United States Senator Mary L. Landrieu, D-La., celebrated today's announcement by U.S. Department of Education Secretary Arne Duncan that Louisiana is one of 16 states to advance to the final round in the competition for education funding through the Race to the Top program. Forty states and the District of Columbia applied to compete for $4.35 billion in federal education grants. Louisiana requested $314 million in its application.
Senator Landrieu has been a long-time advocate of education reform and has been a champion of the Race to the Top program since its inception. The program is funded by the American Recovery and Reinvestment Act, for which Sen. Landrieu voted last year.
"I am very excited to see Louisiana in the finals of this competition," Sen. Landrieu said. "This effort did not start in Louisiana a year ago when this application was submitted. This effort has been going on for 20 years. There are a lot of people who deserve a lot of credit for getting us to this point. As someone who has been on the front lines of this issue, I can say that a lot of credit must go to our recent governors and the BESE Board for staying the course and implementing serious education reform in Louisiana.
"We have set forth a profound and clear concept in Louisiana that just spending money on schools without expecting results is not going to be accepted. We expect the money spent on schools to get to the classroom and support educational excellence. Louisiana has been leading the effort to bring accountability to schools and we deserve to be in the finals. If we are selected as a winner, the money will be a great help to supplement the federal, state and local funding our schools are receiving now."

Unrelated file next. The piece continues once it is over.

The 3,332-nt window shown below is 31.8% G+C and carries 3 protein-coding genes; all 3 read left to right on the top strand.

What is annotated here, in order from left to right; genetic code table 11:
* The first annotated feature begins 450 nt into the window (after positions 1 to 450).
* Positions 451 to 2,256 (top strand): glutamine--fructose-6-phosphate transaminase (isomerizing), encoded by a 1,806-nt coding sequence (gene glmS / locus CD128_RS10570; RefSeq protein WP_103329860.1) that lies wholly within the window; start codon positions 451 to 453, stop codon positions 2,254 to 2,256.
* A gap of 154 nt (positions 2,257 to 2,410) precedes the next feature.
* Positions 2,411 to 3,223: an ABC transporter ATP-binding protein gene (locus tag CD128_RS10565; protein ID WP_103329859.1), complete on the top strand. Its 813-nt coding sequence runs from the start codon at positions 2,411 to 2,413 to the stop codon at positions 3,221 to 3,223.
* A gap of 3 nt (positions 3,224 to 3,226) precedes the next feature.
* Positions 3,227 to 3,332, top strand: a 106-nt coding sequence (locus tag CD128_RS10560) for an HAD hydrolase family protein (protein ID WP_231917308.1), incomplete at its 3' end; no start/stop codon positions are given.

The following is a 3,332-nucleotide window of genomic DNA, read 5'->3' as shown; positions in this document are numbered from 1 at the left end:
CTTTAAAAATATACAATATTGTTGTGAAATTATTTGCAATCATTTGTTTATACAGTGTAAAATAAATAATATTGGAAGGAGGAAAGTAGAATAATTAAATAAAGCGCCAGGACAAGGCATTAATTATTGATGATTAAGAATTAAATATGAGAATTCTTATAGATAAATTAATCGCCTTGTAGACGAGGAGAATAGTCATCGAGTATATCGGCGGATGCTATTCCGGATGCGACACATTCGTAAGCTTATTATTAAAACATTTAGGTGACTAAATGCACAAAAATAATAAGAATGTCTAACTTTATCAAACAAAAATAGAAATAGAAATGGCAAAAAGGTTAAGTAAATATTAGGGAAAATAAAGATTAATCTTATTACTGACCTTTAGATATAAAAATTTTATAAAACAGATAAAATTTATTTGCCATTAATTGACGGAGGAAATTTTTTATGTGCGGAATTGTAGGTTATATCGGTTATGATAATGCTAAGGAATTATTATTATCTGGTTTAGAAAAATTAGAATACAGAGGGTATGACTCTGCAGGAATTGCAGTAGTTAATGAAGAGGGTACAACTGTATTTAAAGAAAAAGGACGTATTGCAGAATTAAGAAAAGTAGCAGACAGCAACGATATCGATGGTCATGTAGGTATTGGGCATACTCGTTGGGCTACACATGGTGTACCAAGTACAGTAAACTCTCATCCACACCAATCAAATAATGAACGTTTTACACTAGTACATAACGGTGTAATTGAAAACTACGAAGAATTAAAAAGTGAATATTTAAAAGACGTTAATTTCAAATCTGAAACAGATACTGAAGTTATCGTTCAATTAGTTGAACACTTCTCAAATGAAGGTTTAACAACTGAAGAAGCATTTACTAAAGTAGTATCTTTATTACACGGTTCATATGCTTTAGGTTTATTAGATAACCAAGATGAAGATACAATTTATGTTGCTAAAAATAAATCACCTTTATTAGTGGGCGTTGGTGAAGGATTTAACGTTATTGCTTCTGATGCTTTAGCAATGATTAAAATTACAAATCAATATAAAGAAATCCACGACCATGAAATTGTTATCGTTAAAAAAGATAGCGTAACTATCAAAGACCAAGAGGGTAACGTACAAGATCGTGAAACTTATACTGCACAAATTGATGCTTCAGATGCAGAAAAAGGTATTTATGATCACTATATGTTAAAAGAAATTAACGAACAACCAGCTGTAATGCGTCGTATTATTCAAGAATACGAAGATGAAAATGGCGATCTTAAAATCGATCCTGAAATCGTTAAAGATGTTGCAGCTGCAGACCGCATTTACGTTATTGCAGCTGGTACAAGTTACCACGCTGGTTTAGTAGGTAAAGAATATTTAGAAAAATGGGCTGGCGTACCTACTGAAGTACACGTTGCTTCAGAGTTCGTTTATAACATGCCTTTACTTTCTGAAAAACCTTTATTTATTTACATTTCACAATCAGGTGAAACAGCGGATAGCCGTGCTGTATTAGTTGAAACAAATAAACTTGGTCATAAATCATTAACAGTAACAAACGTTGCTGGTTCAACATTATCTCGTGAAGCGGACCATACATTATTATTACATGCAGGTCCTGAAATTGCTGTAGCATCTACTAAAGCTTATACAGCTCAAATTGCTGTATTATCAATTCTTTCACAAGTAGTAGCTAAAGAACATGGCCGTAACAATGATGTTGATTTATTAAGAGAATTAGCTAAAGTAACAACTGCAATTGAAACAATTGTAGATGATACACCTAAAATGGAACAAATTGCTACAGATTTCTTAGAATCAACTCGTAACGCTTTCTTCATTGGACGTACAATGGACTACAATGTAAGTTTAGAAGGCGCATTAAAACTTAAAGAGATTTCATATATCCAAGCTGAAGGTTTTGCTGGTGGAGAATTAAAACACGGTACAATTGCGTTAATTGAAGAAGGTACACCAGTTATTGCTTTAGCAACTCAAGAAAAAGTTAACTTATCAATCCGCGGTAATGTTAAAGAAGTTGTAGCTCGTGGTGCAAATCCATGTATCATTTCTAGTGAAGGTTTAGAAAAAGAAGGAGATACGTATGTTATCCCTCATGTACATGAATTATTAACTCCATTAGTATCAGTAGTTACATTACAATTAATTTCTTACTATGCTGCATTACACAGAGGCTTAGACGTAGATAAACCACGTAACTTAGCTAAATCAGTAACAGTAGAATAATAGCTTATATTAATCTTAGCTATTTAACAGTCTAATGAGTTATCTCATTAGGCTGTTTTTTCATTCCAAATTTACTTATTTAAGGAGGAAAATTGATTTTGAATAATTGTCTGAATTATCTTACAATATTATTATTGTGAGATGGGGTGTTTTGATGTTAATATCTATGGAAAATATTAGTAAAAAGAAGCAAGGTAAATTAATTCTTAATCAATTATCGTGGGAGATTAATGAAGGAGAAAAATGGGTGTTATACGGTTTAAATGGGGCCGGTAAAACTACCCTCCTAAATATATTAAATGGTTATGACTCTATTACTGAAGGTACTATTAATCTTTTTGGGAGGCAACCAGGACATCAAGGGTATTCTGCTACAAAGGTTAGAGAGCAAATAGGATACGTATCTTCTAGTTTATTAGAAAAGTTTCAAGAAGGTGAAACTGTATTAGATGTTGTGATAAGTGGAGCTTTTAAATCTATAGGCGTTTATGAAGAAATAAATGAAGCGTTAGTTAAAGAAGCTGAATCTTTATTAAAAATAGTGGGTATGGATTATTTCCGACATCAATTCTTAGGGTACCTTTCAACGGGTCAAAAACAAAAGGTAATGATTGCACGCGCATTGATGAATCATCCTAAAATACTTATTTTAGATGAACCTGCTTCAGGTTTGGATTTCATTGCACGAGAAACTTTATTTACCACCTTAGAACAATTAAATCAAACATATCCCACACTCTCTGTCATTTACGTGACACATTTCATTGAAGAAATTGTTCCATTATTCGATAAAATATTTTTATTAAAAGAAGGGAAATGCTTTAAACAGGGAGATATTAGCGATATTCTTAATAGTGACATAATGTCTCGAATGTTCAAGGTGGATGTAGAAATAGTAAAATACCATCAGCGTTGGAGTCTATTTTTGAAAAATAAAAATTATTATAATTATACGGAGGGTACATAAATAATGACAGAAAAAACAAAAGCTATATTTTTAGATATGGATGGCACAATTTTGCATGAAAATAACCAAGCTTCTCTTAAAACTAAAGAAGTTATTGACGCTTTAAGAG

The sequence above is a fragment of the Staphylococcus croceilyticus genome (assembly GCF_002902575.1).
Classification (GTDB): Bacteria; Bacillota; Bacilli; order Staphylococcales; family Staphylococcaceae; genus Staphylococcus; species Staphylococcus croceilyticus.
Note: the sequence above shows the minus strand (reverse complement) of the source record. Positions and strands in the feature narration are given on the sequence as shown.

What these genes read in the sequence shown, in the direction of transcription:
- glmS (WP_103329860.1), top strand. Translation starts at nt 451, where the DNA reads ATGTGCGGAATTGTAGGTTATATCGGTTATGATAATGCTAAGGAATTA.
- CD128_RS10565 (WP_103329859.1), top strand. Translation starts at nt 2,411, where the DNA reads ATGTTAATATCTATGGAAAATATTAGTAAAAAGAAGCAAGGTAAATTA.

If Louisiana emerges as a winner, the state could receive up to $314 million over the next four years, the amount state leaders requested in their application to the Department of Education. Race to the Top awards could help the 325,000 public school students in participating Louisiana schools.
Louisiana's application moved to the final round because of the state's achievements in education and clear commitment in the following four core areas:
* Investing in "human capital"-highly qualified and effective teachers with continuing improvement in skills for every student and strong and able principals with the ability to lead;
* Intervening in low-performing schools to change their course;
* Adoption and use of quality standards and assessment tools;
* Strong use of data down to the classroom level.
Louisiana's application, "Our Children Can't Wait: Louisiana's Blueprint for Education Reform," is centered on ensuring that across the state, every student is taught by an effective teacher, and every teacher is supported by an effective leader. The strong application highlights Louisiana's capacity and demonstrated success in achieving meaningful reform and puts the state in position to win a grant in the second round of this competition.
First Round winners will be announced in April.